Sometimes the answer to a problem is right in front of you, and that was the case for the Detroit Lions when an injury to Kerry Hyder Jr. created a need for a pass rusher.
Anthony Zettel, a second-year lineman drafted in the sixth round out of Penn State in 2016, answered the call for help. And it wasn't long distance. He was already on the roster.
Through four games, Zettel has given the defense what Hyder provided last year in terms of production with a team-high four sacks.
Zettel was one of the Lions' many defensive standouts in Sunday's 14-7 road win over the Minnesota Vikings. He had two sacks, two other hits on Vikings quarterback Case Keenum and a fumble recovery.
Zettel is one example – another example, more correctly – of what we've learned this season. In the Lions' next-man-up mantra, there is no way to predict if the replacement player will be as good, better, the same or worse than the player he is replacing. On his own, with comparisons to no one, Zettel has been more than good enough.
Most of the things we learned from Sunday's game involved the defense, so we will devote this week's lesson plan to that unit. In addition to what Zettel means, it included the following:
Glover Quin's preparation and knack for doing the little things that provide big results, and what a former NFL star said about Quin carries weight.
What Miles Killebrew values about the work done up front, and how practice makes turnovers – but not always.
Zettel's time: After a breakout 2016 season, when he led the Lions with eight sacks, Hyder was expected to play a prominent role on the defensive line. He had worked harder than ever in the offseason, and it was realistic to assume that Hyder would match – at least – his 2016 sack total.
Those expectations were shattered when Hyder sustained a season-ending Achilles injury in the first quarter of the first preseason game. With the major free-agent signings and draft long since gone, the call for help was within the roster – and answered by Zettel.
As a sixth-round draft pick last year, Zettel made a good impression as a rotation player on the defense line. He played 13 games without a start and had one sack. Beyond the stats, there was something about Zettel's preparation and instincts for the game that made an impression.
Nobody is claiming that Zettel was expected to produce at such a high level so early, but he prepared himself to be ready if the opportunity arose.
"I don't know if you can ever say, 'Hey this is going to happen,'" head coach Jim Caldwell said at his Monday press conference. "You have to wait and see. You look at how he came back. How he worked during the winter.
"One thing you do know, he was vastly improved because of the work he put in. He always had the attitude that tells us, 'This guy is going to make something happen. He's going to be somewhere around the ball.'"
Glover's knack: Quin forced the third and final fumble and recovery that clinched Sunday's victory. On a reception by Adam Thielen near midfield, Quin got his left arm on the receiver, and in one quick move punched the ball out with his right hand.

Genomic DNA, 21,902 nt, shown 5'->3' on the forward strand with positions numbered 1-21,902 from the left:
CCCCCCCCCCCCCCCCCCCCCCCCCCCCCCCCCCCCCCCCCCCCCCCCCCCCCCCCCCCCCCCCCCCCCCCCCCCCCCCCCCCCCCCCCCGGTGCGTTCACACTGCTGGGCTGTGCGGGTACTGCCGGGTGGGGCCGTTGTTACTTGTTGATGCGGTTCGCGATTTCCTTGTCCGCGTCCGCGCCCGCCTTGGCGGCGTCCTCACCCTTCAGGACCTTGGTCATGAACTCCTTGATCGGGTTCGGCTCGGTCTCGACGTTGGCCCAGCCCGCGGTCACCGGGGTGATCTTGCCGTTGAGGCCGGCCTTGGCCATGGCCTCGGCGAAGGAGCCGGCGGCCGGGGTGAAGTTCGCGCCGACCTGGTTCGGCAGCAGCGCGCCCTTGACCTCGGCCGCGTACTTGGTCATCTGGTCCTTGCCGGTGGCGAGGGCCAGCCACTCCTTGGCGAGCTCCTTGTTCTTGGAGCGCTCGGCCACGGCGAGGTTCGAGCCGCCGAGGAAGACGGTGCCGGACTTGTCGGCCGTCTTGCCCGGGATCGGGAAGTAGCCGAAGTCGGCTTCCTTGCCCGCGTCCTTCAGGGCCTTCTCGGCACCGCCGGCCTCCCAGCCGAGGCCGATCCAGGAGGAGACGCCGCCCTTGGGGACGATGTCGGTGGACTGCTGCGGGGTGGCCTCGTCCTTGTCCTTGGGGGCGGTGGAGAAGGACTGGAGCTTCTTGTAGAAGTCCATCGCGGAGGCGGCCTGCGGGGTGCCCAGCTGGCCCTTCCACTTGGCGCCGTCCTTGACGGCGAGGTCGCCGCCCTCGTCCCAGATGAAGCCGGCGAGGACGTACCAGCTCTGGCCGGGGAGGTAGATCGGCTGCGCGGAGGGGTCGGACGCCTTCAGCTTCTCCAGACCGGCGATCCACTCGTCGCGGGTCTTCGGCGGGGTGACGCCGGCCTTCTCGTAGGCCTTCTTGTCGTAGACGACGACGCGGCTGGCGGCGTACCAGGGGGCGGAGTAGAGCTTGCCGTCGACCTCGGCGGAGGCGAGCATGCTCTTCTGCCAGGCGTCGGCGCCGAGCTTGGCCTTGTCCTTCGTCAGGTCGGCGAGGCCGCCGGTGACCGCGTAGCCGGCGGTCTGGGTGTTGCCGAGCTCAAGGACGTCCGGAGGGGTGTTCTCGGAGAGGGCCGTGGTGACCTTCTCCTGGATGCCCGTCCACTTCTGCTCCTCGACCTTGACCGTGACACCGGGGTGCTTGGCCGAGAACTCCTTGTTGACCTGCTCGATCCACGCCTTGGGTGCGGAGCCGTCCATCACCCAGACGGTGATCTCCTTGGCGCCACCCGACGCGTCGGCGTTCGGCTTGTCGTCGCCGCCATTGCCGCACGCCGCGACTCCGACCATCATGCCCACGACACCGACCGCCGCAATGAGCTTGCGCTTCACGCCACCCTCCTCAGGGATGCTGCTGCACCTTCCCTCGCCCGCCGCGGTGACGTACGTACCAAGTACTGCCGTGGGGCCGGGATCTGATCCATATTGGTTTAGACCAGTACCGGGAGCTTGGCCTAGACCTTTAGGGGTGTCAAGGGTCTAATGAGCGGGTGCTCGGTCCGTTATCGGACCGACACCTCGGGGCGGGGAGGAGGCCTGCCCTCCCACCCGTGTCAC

It looked like a random play – one that some might call lucky.
Luck had nothing to do with it. Just like luck had nothing to do with Quin's interception off Falcons quarterback Matt Ryan a week ago that he returned for a touchdown. Practice and preparation, combined with skill, produce results.
We're learning that Quin might be even better than we thought all along.
On NBC's Sunday night pregame show, former Pro Bowl safety and Super Bowl champion Rodney Harrison called Quin the best free safety in the game.
We knew he was good. We did not know he was that highly regarded.
Killebrew's take – practice, pressure: The second-year safety has started one game – against the Falcons in place of Tavon Wilson because of an injury – and played a high snap count in the others.
He was asked if he's surprised by the rash of turnovers created by the defense. They've had double triples in the last two games alone – three picks against the Falcons, three fumble recoveries against Minnesota.
"I don't want to say we're surprised," he said Sunday. "That implies that we weren't expecting it. But we are excited. Once again, it starts up front. Those guys are getting unbelievable pressure on the quarterback. The linebackers are filling gaps, stopping the run.
"The only thing left to do is pass the ball, if you can't establish the run. It's a blast to watch them perform. Me and my brothers in the secondary, we're excited to keep playing like this."
Caldwell's take on turnovers: The Lions do drills in practice to create turnovers, but it doesn't always carry over to games.
"We've practiced in the past years as well and haven't gotten nearly as many," Caldwell said. "I do think we've got guys who are closing on the ball a lot faster. Guys are in position when the balls are loose. We've got a lot of guys hustling to the ball.
"The law of averages is telling us we're going to have a really good chance of getting hands on it."
Bottom line: With a better, deeper and more talented roster, players are going to get to the ball more often.
That's one thing we've learned about the Lions overall.